Ukraine needs effective weapons to defend itself against a separatist war engineered by Vladimir Putin’s Russia. The resistance of the Obama administration against arming a country determined to protect its independence and territorial integrity will prove ultimately counterproductive, as the tragic case of Bosnia-Herzegovina demonstrated over twenty years ago.
When Serbia’s dictator Slobodan Milosevic embarked on carving out a Greater Serbia from a collapsing Yugoslavia in 1991 by supporting proxy separatists, the West imposed an arms embargo on all the Yugoslav republics, arguing that fewer weapons would mean less fighting. But the impact proved the exact opposite. While Belgrade and Serbian separatists already possessed every variety of heavy weaponry inherited from the Yugoslav army, the newly emerging states of Croatia and Bosnia-Herzegovina were denied an effective means to defend themselves.
The consequences were dire, as Milosevic’s proxies murdered and expelled tens of thousands of civilians in a policy camouflaged as “ethnic cleansing.” The Bosniak Muslims suffered the full force of this brutal assault on their territories and people. In effect, the arms embargo on Yugoslavia escalated and prolonged the armed conflict, precipitated attempted genocide, and eventually pulled NATO into the crisis through air strikes and a subsequent peacekeeping operation.
The anti-civilian war and Alliance intervention culminated in the November 1995 Dayton accords, which established a divided Bosnian state that remains dysfunctional and unreformable to this day. All these negative developments were a direct consequence of state vulnerability, military weakness, and Western miscalculation at the outset of the Yugoslav conflicts.
The failure of the West to aid Bosnia militarily also served to radicalize some elements of the Muslim population and introduced foreign mujaheddin units into the war because the government in Sarajevo was desperate for any assistance it could muster. Some of these fighters stayed on to proselytize among Bosnia’s moderate Muslims and were suspected of generating anti-Western jihadism. In Ukraine, a lack of weaponry to resist Russia’s violent assault and the escalating slaughter of thousands of civilians will also embitter sectors of society and raise opportunities for nationalist radicalization.
Contrary to conventional official wisdom in the U.S. administration, arming Ukraine will not automatically lead to an escalation of the war. On the contrary, it is the inability of the Ukrainian government to fully resist the Kremlin-sponsored rebellion that will embolden further land grabs by Moscow and its local proxies. This will increase civilian casualties, already estimated in the thousands, force tens of thousands more to flee their homes, destroy more of the country’s infrastructure, further damage an already precarious economy, and undermine the reformist pro-Western government that Washington and Brussels have fully endorsed.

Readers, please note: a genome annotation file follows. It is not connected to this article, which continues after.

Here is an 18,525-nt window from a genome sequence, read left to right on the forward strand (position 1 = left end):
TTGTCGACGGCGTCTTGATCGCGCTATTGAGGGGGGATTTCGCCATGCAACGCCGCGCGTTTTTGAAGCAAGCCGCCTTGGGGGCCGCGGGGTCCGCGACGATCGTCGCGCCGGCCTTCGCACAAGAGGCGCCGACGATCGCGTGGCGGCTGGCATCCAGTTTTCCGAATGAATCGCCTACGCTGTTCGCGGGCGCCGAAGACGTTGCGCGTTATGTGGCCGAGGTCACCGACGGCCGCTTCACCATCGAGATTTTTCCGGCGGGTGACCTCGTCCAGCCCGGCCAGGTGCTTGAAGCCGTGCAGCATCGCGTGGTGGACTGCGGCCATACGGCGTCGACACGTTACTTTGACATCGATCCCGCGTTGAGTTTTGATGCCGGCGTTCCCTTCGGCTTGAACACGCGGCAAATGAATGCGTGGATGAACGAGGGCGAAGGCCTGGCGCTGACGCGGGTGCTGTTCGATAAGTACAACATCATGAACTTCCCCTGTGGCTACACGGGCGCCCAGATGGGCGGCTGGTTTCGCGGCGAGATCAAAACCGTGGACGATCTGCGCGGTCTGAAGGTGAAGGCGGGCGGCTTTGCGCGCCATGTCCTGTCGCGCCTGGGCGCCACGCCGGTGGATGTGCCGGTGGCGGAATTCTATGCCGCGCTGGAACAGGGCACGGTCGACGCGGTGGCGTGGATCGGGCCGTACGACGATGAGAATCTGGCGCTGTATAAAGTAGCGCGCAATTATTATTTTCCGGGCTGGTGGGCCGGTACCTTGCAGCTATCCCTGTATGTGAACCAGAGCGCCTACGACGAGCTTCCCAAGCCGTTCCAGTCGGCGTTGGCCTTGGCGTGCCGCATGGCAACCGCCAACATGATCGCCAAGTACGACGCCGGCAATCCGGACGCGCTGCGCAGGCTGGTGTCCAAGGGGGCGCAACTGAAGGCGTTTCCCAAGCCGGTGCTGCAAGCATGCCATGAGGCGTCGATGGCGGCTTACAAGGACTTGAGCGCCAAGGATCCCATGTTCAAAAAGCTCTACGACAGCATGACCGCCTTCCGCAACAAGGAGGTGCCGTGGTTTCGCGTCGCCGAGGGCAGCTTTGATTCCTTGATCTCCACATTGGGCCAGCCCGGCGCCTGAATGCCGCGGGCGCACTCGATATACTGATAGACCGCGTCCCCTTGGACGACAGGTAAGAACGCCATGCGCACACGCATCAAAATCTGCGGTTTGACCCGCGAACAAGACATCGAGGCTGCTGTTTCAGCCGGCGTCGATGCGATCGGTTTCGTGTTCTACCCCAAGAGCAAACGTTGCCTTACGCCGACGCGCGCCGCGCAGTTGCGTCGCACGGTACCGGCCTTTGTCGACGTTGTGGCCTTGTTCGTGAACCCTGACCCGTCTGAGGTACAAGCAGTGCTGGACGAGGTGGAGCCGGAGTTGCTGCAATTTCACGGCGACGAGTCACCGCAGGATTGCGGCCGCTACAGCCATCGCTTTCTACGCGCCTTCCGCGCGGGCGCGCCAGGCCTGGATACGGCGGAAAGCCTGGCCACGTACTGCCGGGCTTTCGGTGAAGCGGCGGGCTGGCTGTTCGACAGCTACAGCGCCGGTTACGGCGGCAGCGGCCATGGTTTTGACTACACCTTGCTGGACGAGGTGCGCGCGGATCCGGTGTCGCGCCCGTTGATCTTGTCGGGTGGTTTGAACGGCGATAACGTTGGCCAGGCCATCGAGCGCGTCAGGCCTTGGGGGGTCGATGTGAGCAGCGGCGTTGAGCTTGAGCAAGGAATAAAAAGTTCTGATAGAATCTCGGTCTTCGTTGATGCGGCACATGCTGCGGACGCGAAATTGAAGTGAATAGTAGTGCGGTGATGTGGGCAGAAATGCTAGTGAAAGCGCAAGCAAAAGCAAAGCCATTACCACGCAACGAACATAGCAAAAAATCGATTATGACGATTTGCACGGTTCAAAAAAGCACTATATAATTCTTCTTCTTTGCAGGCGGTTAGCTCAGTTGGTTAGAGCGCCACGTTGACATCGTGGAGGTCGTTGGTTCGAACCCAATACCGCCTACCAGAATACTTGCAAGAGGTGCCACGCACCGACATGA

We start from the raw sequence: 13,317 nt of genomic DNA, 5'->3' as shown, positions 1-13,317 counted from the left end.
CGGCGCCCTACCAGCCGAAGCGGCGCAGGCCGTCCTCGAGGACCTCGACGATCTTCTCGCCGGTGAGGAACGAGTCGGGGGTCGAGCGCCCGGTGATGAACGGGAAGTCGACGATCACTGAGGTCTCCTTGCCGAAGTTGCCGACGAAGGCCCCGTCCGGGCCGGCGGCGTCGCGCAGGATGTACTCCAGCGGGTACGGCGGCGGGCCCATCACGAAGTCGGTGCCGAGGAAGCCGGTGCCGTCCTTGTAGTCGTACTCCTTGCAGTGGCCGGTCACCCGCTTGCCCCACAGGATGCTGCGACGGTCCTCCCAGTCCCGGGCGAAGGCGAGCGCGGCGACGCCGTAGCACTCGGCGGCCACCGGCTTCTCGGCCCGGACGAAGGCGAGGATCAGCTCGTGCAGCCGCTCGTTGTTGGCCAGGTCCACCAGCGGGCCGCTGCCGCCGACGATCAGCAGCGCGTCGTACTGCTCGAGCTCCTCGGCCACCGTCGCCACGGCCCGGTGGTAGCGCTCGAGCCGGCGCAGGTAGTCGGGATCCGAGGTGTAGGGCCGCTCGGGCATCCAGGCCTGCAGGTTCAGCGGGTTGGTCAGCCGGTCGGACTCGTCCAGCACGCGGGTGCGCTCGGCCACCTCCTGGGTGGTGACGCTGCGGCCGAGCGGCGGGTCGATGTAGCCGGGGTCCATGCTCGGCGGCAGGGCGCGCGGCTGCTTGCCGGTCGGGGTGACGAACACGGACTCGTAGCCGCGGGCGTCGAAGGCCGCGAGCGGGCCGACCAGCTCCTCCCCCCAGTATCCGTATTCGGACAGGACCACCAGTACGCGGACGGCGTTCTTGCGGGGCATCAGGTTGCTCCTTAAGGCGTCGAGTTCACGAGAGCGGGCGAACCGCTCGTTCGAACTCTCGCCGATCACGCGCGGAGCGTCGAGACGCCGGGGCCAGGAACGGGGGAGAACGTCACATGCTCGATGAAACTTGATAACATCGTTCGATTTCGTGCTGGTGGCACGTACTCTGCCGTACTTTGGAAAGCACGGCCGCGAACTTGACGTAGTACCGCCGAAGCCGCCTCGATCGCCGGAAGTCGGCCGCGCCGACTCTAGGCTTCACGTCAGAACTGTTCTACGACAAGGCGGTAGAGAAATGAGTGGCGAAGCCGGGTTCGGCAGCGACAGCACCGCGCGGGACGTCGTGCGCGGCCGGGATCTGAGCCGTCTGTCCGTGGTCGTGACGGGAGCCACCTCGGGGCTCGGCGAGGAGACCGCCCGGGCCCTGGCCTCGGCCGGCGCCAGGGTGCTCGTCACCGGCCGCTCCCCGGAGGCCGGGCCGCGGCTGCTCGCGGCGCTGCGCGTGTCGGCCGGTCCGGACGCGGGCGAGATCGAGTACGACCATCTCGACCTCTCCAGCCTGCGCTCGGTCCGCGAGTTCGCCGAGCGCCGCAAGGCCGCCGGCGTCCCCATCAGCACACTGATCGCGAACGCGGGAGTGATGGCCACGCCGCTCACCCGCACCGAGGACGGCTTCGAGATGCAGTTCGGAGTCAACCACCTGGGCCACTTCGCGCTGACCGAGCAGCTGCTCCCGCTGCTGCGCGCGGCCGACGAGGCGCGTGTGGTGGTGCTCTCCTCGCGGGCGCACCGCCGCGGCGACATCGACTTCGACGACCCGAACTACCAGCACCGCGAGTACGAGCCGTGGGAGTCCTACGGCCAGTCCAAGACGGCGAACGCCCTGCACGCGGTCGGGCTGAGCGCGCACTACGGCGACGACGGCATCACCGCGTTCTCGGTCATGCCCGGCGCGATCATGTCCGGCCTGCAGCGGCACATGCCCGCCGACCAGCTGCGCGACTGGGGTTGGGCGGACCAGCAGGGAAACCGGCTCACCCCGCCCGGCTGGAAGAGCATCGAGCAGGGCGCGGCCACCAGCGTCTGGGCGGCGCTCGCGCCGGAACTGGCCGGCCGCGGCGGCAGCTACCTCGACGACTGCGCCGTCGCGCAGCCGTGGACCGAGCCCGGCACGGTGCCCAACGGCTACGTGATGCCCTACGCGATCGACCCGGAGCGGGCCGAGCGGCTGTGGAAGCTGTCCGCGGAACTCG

The basis of statehood, reform, and economic development is national security and social stability. Without effective self-defense against foreign-generated secessionism and outright invasion a country cannot build and consolidate its democratic institutions, pursue deep structural reforms, modernize its economy, or attract desperately needed foreign investment. The case of Yugoslavia needs to be carefully studied by our policy makers so that the same mistakes are not repeated in contemporary Ukraine.
There is also a larger strategic consequence of disabling Kyiv from fully defending its national independence. It sends two troublesome messages to the wider region. First, other vulnerable states along Russia’s borders will wonder whether they will also be left alone to face an aggressive Moscow if their sovereignty and territory is violated. And second, it signals to Putin that the West lacks unity and willpower and the Kremlin can reach for other potential prizes such as the Baltic states without fear of punishing military consequences.
For the past year, Ukrainian forces have demonstrated their determination to defend their country against superior Russian firepower. What they lack is the means to pursue a concerted defense of Ukrainian territory that would become a deterrent to further military aggression. With rebels pursuing new offensives in eastern Ukraine and Russia pouring in more troops and weapons across the porous eastern border, the time is ripe for arming Kyiv with more effective and lethal defensive weapons.
The list is readily available and includes anti-tank rocketry, sophisticated radars, secure communications equipment, and other items that would help deter and deny further territorial gains for Moscow. A program of Western training for Ukraine’s military will also enable better coordination and tactical expertize in confronting Moscow’s invasion.
There is another important element in this military equation that the White House seems to be neglecting. While Ukrainian casualties can be borne by a determined nation that is resisting Moscow’s offensives, climbing losses among rebels, many of whom are Russian citizens, and among Russia’s military forces will challenge Kremlin denials of direct involvement in the Donbas.
The war in Ukraine will become increasingly unpopular among Russia’s population, which is already facing a collapse in living standards because of Moscow’s economic incompetence. A bloody nose for Russia’s Milosevic in Ukraine may actually embolden the Russian people to call for an end to Putin’s imperial restoration project. Surely, our administration would welcome that?